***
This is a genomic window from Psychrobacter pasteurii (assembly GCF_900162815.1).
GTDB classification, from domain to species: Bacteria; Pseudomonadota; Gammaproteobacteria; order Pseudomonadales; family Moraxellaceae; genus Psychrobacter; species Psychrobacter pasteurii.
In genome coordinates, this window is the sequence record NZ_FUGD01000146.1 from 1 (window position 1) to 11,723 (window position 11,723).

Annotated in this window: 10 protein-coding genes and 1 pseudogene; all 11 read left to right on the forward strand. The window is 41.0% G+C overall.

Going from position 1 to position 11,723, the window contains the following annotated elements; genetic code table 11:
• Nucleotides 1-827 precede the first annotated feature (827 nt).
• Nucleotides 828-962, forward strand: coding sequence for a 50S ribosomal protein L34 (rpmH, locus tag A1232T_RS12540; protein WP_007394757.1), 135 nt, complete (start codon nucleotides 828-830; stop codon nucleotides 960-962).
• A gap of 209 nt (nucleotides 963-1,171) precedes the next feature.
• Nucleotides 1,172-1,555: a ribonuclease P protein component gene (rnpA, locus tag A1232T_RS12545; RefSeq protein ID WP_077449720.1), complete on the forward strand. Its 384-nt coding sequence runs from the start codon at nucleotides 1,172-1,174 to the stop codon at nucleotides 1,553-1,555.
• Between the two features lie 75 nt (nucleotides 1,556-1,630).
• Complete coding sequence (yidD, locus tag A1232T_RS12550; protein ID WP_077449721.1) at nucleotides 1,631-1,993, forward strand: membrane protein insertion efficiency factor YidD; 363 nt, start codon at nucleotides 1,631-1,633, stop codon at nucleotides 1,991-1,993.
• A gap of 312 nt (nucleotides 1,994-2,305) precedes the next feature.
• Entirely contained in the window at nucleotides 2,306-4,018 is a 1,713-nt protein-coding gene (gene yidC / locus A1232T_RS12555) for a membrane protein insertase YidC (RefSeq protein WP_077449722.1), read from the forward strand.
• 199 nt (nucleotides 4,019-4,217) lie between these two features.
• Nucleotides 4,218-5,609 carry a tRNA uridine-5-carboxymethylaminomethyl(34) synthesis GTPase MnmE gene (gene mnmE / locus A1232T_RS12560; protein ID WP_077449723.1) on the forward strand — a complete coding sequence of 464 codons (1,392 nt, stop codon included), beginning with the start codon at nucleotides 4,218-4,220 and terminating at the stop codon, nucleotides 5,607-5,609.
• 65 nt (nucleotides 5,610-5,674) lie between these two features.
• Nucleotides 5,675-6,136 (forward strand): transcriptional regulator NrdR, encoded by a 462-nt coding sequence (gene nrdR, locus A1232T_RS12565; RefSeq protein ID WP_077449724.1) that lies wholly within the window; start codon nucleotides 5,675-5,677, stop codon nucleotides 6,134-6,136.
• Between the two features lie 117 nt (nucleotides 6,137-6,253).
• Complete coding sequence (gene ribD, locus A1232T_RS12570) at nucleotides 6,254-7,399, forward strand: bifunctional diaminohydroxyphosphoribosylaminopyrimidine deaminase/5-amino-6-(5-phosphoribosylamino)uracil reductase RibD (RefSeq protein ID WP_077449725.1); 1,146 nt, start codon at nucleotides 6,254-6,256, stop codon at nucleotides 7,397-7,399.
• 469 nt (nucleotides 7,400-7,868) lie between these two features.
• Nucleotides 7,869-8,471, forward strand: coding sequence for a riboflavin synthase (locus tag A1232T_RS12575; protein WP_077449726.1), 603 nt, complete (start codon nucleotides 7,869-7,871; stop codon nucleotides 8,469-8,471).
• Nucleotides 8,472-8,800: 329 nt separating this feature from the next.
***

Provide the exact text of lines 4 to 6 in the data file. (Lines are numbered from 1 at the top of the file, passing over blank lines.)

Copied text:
Annotated in this window: 10 protein-coding genes and 1 pseudogene; all 11 read left to right on the forward strand. The window is 41.0% G+C overall.

Going from position 1 to position 11,723, the window contains the following annotated elements; genetic code table 11:
• Nucleotides 1-827 precede the first annotated feature (827 nt).